There is always going to be some love somewhere: be it for self, for a child, for a leader, for a nation, or for a god. And that is where fascinating backstories can come into play. What does the character love most above everything in the world? Why does he love? And is the object and reason of his love the greatest there can ever be, or might someone else come to his aid and claim that love for his own? And does the love of one beget more love, as in the case of loving God, or does it cause bitterness and hate further down the road?

The most difficult love in your character’s life will probably be loving their enemy.

[Read more…]

Profile photo of Hope Ann
Hope Ann is a speculative fiction writer who lives on a small farm in northern Indiana. She has self-published three Legend of Light novellas and is the Kingdom Pen Writing Team Captain. Reading since the age of five, and introducing herself to writing at age eight, she never had a question that the author’s life was the life for her. Her goal is to write thrilling Christian fantasy and futuristic fiction — stories she longed for while growing up. After graduating from homeschool, Hope now teaches writing to several of her eight younger siblings. She loves climbing trees, archery, photography, Lord of the Rings, chocolate, and collecting shiny things she claims are useful for story inspiration. You can find out more about her at: http://writinginthelightpublishing.com/

10 Romance Cliches to Boycott

Romance. Generally, a genre I choose to steer clear of. Always. Which can occasionally put me in an awkward situation. Being a girl and all. I am just more of an action girl. It has always been my favorite. But I hear the word ‘romance’ and wince.  I have nothing against those who love writing romance fiction; it is simply not my strong point. (Believe me, I tried. Don’t ask about it. It was ugly.)romaticclichespost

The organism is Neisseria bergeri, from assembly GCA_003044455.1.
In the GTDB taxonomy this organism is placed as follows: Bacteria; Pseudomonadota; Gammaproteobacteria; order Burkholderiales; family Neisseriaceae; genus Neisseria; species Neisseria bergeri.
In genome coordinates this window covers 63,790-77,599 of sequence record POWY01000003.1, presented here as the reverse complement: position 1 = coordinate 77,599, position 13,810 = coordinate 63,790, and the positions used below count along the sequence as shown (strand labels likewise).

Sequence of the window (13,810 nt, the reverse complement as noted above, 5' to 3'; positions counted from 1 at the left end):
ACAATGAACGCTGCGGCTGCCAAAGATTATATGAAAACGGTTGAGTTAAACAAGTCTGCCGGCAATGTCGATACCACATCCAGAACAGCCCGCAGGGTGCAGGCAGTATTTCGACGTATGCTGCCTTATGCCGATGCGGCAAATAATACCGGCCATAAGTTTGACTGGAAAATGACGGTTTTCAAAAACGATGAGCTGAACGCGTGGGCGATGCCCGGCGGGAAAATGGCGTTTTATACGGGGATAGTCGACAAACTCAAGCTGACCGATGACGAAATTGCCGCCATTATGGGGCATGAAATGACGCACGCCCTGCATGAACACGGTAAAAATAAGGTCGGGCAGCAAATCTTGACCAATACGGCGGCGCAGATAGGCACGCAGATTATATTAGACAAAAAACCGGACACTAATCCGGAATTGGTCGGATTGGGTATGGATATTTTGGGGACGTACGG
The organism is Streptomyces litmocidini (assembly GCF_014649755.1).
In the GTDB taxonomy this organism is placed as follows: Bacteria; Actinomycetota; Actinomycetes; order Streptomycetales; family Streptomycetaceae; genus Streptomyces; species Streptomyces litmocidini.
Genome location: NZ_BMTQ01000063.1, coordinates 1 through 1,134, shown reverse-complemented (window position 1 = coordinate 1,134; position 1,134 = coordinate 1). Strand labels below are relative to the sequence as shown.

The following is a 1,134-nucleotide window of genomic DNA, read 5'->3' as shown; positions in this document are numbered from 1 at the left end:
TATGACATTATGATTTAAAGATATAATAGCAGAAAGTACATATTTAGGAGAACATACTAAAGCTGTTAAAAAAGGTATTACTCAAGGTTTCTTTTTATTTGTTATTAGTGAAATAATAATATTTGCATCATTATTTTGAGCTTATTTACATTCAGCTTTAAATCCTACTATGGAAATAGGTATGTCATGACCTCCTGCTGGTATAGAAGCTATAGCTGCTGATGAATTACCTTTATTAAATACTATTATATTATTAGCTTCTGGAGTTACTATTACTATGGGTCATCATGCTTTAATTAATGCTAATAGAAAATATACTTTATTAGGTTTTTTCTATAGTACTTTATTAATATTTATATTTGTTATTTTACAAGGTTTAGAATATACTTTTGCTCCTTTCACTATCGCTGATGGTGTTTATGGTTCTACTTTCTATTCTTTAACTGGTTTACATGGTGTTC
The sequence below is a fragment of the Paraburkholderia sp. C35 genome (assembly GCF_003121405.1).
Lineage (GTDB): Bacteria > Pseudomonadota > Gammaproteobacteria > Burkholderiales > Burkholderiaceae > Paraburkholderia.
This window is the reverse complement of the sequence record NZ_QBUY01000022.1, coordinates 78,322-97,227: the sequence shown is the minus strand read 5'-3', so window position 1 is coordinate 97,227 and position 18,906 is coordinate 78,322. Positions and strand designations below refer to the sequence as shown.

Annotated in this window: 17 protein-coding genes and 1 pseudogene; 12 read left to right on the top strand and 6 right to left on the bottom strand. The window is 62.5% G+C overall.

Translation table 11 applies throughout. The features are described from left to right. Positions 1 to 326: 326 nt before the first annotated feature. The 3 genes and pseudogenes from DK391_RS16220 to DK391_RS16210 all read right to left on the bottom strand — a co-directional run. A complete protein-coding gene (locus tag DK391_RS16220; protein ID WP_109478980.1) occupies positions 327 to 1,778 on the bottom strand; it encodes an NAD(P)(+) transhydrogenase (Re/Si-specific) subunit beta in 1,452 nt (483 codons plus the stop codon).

Besides all this, I do appreciate some romance fiction; properly executed, I really love it. My favorite romance author is Francine Rivers. She is fantastic with the unexpected. I never know what direction the story is going to take, she keeps me guessing the whole time. I highly recommend her Mark of the Lion series.

Part of the reason I dislike a lot of romance is because of the way many writers handle it. So, I have compiled a little list of clichés and pitfalls in romance fiction. A lot of these I learned from experience when I attempted a romance.

1. Perfect guy falls for boring girl

The biggest cliche of all romance fiction. I am guilty of using this method in one of my stories. The nobody girl, struggling in life, not confident with her body, meets the hot, handsome, and successful guy who magically has interest in her over tons of other hot girls. Practically everyone has had this idea roll through their head while considering romance in a story. It’s pretty typical. Awfully typical. This ties in with my next point.

2. The perfect guy

This one is the worst. It is all over the place. The guy has the absolute perfect body, great career path, and is fantastic at everything. But then, sometimes you have the counterpart, which can be equally annoying. [Read more…]